It didn’t last. We still had to face our worst 24 hours in over four years sailing Sava. Yes, a storm that lasted almost 24 hours hit us halfway between Mopelia and Niue. If you don’t know where that is you are not alone. We were in the middle of nowhere with winds averaging in the high 30s and the rain was dumping. That was a rough day and the night was worse.
We spent most of that night sitting wide awake waiting for it to end. We couldn’t do much else. That night, we ate potato chips for dinner because that was the best I could do.
Fortunately days like that are not common. We can avoid them and plan around them. But when you’re in the middle of nowhere partway through a seven day passage, there’s no escape. We waited it out.
Being in Niue was like a reward for the arduous trip there. We are so glad we visited and got to spend five nights in Niue, although we would have preferred more time.
Things to Do
As we were staying in the bay near Alofi, we explored a lot of that town in our five nights in Niue. Keith from the Niue Yacht Club and his wife Sue took all the cruisers on a driving tour of some of the best spots in Niue, and otherwise we walked everywhere. So even though we had a brief visit to this island, we saw a lot, enough to highly recommend it.
shopping in niue
It was interesting to be in our first new country in a year, checking out the stores and different merchandise on sale.
We were excited to visit the liquor store and sample New Zealand beers, wines and a cider! Aside from wine, liquor and beer are very expensive in French Polynesia, and here we had reasonably priced gin, bourbon and more. We didn’t go overboard, but like most of our friends who’ve stopped in Niue, we regret not buying more of that cider.
On top of that, the supermarket sold cheddar cheese, canned soups and some other foods we hadn’t seen in a while. Not complaining about the food in French Polynesia, but sometimes we miss things.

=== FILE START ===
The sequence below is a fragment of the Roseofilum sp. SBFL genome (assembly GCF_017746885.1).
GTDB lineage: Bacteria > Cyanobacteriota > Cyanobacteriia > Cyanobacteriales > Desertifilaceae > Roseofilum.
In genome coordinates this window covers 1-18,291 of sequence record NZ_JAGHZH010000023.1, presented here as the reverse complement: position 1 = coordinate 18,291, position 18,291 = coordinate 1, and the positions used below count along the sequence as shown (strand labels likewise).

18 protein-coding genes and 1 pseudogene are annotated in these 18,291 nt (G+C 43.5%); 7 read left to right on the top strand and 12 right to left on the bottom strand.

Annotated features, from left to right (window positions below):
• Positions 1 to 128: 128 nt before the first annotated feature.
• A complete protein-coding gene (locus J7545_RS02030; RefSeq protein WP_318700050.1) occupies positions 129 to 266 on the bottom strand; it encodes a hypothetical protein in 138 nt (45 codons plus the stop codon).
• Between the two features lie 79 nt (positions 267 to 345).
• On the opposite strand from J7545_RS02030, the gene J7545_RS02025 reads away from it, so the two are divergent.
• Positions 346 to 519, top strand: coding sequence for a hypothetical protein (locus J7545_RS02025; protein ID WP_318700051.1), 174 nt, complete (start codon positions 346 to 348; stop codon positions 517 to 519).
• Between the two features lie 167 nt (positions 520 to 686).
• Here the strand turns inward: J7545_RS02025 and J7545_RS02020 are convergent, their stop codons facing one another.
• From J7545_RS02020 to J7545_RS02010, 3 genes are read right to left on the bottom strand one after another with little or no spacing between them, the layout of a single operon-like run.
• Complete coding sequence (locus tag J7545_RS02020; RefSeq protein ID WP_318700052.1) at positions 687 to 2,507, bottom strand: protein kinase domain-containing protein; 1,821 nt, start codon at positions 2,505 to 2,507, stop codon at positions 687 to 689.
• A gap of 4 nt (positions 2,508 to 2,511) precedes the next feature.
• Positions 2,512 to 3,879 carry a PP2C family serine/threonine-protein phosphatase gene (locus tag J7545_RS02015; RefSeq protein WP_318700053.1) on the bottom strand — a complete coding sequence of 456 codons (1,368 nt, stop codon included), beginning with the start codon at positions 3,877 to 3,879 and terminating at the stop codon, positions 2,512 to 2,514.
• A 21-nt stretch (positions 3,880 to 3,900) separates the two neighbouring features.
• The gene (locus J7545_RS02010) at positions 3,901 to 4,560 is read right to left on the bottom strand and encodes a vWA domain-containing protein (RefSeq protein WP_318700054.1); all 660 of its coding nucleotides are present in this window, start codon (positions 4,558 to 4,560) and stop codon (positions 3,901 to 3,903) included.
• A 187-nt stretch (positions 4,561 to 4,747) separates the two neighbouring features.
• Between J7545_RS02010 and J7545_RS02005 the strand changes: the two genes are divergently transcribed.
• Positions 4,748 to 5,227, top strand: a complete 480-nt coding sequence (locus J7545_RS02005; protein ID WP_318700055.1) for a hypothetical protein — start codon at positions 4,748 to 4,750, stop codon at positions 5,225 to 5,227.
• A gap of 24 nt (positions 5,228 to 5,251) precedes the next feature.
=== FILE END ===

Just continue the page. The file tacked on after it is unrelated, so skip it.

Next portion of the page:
going out to eat and drink
One of our favorite things about our first day in Niue was hanging out in the sports bar with other cruisers and the locals! We were back in a country where it’s normal for the locals to go out.
One thing that we didn’t realize early enough was that eateries close on both Saturday and Sunday. We tried a few restaurants despite these constraints.
One of our favorite restaurants in Niue served Indian food. Neither of us could remember the last time we’d had Indian, and Vanilla Cafe served us good curry and rotis. After seven days at sea it was nice to have someone else cook and clean.
The only restaurant we could find open for lunch on Saturday turned out to be a good spot. Crazy Uga’s was busy but we got a table overlooking our boats in the bay and dug into some sandwiches and fish and chips, with some Kiwi beers, of course.
Niue Tourist Attractions
We jammed a lot of activities into our five nights in Niue, partially thanks to Keith and Sue driving our group of sailors around swaths of the island. It’s a naturally beautiful place, perfect for people who like outdoor activities. We visited caves and swimming holes, scuba dove and hiked, and learned some of the island’s history. Here are some of our top sites in Niue.